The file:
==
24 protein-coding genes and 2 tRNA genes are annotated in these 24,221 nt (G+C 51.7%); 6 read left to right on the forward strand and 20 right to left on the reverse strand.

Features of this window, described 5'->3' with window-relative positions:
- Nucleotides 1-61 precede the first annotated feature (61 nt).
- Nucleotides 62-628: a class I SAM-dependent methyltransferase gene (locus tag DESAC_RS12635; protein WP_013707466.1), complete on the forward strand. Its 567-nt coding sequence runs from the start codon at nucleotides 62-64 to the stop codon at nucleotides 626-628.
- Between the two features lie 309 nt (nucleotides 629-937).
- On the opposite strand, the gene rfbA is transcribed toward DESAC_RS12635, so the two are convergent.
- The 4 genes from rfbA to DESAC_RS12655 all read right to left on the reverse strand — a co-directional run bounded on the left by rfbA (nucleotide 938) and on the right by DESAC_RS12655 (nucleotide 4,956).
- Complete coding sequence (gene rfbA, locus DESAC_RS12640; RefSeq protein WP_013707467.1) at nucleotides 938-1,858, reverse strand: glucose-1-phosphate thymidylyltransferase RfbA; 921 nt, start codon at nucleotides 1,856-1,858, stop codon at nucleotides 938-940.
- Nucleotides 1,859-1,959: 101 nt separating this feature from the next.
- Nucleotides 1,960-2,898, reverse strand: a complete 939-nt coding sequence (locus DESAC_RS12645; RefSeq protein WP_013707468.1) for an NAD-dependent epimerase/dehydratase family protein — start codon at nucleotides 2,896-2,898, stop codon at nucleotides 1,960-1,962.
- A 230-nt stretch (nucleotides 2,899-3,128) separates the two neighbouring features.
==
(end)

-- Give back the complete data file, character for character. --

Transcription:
24 protein-coding genes and 2 tRNA genes are annotated in these 24,221 nt (G+C 51.7%); 6 read left to right on the forward strand and 20 right to left on the reverse strand.

Features of this window, described 5'->3' with window-relative positions:
- Nucleotides 1-61 precede the first annotated feature (61 nt).
- Nucleotides 62-628: a class I SAM-dependent methyltransferase gene (locus tag DESAC_RS12635; protein WP_013707466.1), complete on the forward strand. Its 567-nt coding sequence runs from the start codon at nucleotides 62-64 to the stop codon at nucleotides 626-628.
- Between the two features lie 309 nt (nucleotides 629-937).
- On the opposite strand, the gene rfbA is transcribed toward DESAC_RS12635, so the two are convergent.
- The 4 genes from rfbA to DESAC_RS12655 all read right to left on the reverse strand — a co-directional run bounded on the left by rfbA (nucleotide 938) and on the right by DESAC_RS12655 (nucleotide 4,956).
- Complete coding sequence (gene rfbA, locus DESAC_RS12640; RefSeq protein WP_013707467.1) at nucleotides 938-1,858, reverse strand: glucose-1-phosphate thymidylyltransferase RfbA; 921 nt, start codon at nucleotides 1,856-1,858, stop codon at nucleotides 938-940.
- Nucleotides 1,859-1,959: 101 nt separating this feature from the next.
- Nucleotides 1,960-2,898, reverse strand: a complete 939-nt coding sequence (locus DESAC_RS12645; RefSeq protein WP_013707468.1) for an NAD-dependent epimerase/dehydratase family protein — start codon at nucleotides 2,896-2,898, stop codon at nucleotides 1,960-1,962.
- A 230-nt stretch (nucleotides 2,899-3,128) separates the two neighbouring features.